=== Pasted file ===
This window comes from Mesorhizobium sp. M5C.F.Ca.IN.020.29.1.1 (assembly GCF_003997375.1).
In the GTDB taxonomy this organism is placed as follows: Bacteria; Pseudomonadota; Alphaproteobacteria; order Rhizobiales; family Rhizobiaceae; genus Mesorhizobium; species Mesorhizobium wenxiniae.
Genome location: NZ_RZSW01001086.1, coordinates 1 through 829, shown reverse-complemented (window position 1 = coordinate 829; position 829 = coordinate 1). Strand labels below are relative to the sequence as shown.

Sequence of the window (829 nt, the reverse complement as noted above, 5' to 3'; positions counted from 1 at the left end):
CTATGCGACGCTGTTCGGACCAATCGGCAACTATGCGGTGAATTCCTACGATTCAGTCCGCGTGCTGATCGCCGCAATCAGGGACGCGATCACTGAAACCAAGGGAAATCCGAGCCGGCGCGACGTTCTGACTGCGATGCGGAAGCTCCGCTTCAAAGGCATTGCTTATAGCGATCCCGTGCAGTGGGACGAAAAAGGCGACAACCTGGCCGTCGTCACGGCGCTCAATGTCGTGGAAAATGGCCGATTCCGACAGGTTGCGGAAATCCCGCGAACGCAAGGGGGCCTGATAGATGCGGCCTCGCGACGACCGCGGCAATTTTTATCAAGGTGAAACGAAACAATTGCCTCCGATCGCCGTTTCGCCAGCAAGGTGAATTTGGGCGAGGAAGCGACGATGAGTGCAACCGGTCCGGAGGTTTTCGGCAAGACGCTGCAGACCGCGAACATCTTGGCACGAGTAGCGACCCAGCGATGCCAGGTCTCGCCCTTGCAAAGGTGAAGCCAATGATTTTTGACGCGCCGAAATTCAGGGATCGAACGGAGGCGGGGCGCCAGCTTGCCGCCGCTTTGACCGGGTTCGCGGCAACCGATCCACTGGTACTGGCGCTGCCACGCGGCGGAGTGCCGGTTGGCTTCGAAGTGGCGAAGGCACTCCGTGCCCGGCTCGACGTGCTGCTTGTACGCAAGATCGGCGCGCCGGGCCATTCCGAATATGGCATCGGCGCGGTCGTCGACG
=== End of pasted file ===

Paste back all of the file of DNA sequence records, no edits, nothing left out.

This window comes from Mesorhizobium sp. M5C.F.Ca.IN.020.29.1.1 (assembly GCF_003997375.1).
In the GTDB taxonomy this organism is placed as follows: Bacteria; Pseudomonadota; Alphaproteobacteria; order Rhizobiales; family Rhizobiaceae; genus Mesorhizobium; species Mesorhizobium wenxiniae.
Genome location: NZ_RZSW01001086.1, coordinates 1 through 829, shown reverse-complemented (window position 1 = coordinate 829; position 829 = coordinate 1). Strand labels below are relative to the sequence as shown.

Sequence of the window (829 nt, the reverse complement as noted above, 5' to 3'; positions counted from 1 at the left end):
CTATGCGACGCTGTTCGGACCAATCGGCAACTATGCGGTGAATTCCTACGATTCAGTCCGCGTGCTGATCGCCGCAATCAGGGACGCGATCACTGAAACCAAGGGAAATCCGAGCCGGCGCGACGTTCTGACTGCGATGCGGAAGCTCCGCTTCAAAGGCATTGCTTATAGCGATCCCGTGCAGTGGGACGAAAAAGGCGACAACCTGGCCGTCGTCACGGCGCTCAATGTCGTGGAAAATGGCCGATTCCGACAGGTTGCGGAAATCCCGCGAACGCAAGGGGGCCTGATAGATGCGGCCTCGCGACGACCGCGGCAATTTTTATCAAGGTGAAACGAAACAATTGCCTCCGATCGCCGTTTCGCCAGCAAGGTGAATTTGGGCGAGGAAGCGACGATGAGTGCAACCGGTCCGGAGGTTTTCGGCAAGACGCTGCAGACCGCGAACATCTTGGCACGAGTAGCGACCCAGCGATGCCAGGTCTCGCCCTTGCAAAGGTGAAGCCAATGATTTTTGACGCGCCGAAATTCAGGGATCGAACGGAGGCGGGGCGCCAGCTTGCCGCCGCTTTGACCGGGTTCGCGGCAACCGATCCACTGGTACTGGCGCTGCCACGCGGCGGAGTGCCGGTTGGCTTCGAAGTGGCGAAGGCACTCCGTGCCCGGCTCGACGTGCTGCTTGTACGCAAGATCGGCGCGCCGGGCCATTCCGAATATGGCATCGGCGCGGTCGTCGACG